By Pedro Valenzuela Parcero
Since a little over 20 years ago, holding debates between candidates has become common in the Mexican political environment. Naturally, the first efforts were made during presidential campaigns. In fact, the first presidential debate was held during the 1994 elections. However, from that moment on, gubernatorial debates have been also increasingly common. The first public and broadcasted debate of this type was in 1997, during the first campaign to elect the Mayor of Mexico City. Debates have been driven either by electoral authorities or by media outlets. In this context, during the campaigns that today come to an end, there have been debates among the candidates for most of the 2015 gubernatorial elections.
Nuevo León, one of the most important states whose gubernatorial election became more competitive as campaigns advances, had 5 debates. One organized by electoral authorities, one more organized by the Civic Council Citizen through its platform Nuevo León ¿Cómo Vamos? two organized by universities (the University of Monterrey and Universidad Regiomontana) and the other one organized by El Norte, a leading newspaper from Grupo Reforma. Some have been summoned all candidates and in others only the pointers in the polls.
In all debates, each of the candidates has established his or her priorities and government plans in case of winning. The most recurrent themes were corruption and transparency, security, urban planning, and social and economic development. As a symbol of a closed competition, the meetings have not been free of attacks and insults among candidates.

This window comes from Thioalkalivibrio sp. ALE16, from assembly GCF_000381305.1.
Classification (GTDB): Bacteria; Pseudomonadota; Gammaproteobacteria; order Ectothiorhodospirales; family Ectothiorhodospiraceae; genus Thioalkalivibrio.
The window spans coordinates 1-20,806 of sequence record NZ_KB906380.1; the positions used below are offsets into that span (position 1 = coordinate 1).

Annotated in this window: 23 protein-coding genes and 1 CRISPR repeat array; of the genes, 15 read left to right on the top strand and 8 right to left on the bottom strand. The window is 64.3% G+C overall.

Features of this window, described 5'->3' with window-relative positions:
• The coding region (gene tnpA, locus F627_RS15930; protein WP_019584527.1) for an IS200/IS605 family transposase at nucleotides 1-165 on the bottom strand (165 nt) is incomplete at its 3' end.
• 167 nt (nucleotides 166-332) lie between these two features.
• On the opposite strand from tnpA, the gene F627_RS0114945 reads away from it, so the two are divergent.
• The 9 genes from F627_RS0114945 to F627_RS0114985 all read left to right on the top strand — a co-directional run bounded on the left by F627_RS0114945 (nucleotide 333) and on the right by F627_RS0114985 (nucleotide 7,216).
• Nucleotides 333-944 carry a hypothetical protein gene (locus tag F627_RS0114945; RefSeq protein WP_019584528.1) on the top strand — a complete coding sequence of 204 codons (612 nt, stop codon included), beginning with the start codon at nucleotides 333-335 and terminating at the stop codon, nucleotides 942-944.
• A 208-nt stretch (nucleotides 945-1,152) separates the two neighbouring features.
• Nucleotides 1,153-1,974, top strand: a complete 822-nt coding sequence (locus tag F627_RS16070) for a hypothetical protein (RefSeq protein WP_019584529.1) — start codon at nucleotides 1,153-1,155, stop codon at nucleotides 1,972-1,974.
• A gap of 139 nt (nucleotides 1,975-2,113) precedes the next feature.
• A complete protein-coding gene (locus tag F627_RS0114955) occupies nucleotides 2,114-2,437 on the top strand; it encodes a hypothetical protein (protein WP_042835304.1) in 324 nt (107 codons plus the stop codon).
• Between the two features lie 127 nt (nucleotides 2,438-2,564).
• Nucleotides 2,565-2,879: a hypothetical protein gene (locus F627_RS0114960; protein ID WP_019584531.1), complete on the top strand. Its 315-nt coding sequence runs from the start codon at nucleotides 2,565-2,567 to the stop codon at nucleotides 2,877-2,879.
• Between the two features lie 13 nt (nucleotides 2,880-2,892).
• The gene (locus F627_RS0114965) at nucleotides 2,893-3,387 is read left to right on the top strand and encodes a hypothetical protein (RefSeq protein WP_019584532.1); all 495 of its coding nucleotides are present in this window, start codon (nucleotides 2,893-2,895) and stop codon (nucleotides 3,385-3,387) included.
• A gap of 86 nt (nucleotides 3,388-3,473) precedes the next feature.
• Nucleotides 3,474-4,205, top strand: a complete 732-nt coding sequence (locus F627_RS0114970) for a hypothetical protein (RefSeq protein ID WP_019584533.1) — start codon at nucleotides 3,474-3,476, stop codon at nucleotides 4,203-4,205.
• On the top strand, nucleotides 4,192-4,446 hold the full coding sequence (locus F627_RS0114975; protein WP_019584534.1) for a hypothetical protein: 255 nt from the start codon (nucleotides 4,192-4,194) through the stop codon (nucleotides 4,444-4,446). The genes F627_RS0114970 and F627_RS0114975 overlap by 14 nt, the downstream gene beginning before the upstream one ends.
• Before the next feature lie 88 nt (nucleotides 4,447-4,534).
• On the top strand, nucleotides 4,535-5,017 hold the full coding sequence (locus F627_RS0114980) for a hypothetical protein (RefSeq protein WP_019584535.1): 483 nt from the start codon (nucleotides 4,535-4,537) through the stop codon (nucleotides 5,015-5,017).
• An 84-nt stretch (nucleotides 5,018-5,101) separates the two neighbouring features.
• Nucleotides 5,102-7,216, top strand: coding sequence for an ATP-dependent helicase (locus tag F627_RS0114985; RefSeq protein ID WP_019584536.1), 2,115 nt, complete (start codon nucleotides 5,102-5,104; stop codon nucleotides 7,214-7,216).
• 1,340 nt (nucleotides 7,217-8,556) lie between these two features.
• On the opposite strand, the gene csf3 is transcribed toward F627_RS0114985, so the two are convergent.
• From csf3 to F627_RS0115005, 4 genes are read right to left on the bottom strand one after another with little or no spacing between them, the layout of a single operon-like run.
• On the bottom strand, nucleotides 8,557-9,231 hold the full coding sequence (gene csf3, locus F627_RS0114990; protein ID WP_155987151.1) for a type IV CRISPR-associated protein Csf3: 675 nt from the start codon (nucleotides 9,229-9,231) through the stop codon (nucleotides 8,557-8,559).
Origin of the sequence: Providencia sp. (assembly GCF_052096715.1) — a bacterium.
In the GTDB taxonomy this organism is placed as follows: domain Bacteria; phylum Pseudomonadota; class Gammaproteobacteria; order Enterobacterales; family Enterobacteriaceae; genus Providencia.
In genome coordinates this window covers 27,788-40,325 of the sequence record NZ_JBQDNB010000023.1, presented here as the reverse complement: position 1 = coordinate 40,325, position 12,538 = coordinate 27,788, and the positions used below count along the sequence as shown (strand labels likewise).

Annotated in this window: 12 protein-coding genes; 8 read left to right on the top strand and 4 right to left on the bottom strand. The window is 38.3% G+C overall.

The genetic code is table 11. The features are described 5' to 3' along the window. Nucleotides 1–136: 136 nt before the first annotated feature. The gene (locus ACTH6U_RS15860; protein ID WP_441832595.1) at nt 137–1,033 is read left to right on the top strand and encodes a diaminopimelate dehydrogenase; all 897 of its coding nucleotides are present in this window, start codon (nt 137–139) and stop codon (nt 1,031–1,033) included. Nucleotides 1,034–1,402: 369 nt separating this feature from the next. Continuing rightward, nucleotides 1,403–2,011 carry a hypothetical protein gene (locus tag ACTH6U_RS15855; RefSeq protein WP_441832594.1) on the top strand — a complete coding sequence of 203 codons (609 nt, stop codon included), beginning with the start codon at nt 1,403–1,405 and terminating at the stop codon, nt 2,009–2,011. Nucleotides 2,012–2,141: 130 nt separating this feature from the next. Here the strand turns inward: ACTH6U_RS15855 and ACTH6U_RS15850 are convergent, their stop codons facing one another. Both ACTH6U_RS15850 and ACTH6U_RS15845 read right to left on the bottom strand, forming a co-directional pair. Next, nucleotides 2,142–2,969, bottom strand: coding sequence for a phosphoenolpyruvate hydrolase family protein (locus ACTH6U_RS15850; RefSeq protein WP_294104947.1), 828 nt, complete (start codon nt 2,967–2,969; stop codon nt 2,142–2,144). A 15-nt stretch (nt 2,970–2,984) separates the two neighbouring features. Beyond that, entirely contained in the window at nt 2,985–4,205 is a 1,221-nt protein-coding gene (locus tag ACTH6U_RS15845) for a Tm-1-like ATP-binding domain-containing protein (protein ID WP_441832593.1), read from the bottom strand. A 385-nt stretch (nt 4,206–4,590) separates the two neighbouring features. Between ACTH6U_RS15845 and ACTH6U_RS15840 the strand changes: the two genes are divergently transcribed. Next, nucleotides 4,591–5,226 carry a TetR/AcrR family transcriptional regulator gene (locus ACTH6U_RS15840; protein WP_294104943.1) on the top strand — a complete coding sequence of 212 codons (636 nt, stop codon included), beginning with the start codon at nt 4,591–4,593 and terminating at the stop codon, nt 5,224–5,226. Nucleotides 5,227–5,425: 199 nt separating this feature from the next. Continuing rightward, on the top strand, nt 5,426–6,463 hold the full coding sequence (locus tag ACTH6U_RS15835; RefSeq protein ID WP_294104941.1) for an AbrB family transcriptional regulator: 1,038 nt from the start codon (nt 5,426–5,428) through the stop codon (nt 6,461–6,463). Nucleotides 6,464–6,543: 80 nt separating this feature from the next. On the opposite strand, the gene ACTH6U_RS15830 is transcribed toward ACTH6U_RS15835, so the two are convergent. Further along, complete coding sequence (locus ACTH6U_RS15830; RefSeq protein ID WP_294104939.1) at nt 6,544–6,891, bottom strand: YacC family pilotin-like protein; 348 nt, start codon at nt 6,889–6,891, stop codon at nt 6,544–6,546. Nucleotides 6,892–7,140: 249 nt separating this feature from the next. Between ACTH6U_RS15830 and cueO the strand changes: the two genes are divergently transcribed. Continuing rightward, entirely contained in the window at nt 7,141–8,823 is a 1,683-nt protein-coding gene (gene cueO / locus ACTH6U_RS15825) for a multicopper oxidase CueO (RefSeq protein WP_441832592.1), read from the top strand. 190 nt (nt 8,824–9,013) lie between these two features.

Nuevo León debate organized by Nuevo León ¿Cómo Vamos? (in Spanish)
Nuevo León debate organized by the University of Monterrey (in Spanish)
Nuevo León debate organized by electoral authorities (in Spanish)
Nuevo León debate organized by El Norte (in Spanish)
In Michoacán, electoral authorities organized two debates. All the candidates were invited. Given the latest developments in the state, it was no surprise that much of the discussion centered on proposals and recriminations on the subject of security.
Michoacán first debate (in Spanish)
In Guerrero, state electoral authorities hosted a debate among all candidates for the governorship. As in the case of Michoacán, security was a recurring issue in all of the speeches and proposals. The candidates also addressed issues of poverty, tourism, public health, and social development.
Guerrero first debate (in Spanish)
Other entities such as Sonora, Querétaro, San Luis Potosí, Baja California Sur, and Campeche also carried out one or two debates among candidates. In most states, there were other spaces where candidates contrast their proposals.
Querétaro first debate (in Spanish)
Sonora first debate (in Spanish)
Undoubtedly, the debates are important to the electorate, as they are spaces in which the contrast of ideas and positions is clearer than in speeches and/or political rallies. Of course, these kind of democratic exercises also serve to discredit and attack the opponents, which is also a good sign of democracy, as the political act is not without the clash of ideas. It is positive that debates in Mexico are becoming more common and that the both citizens and the media see these spaces as the right place to bounce ideas among the various candidates. Hopefully, these exercises will also help to increase citizen participation in the elections next Sunday.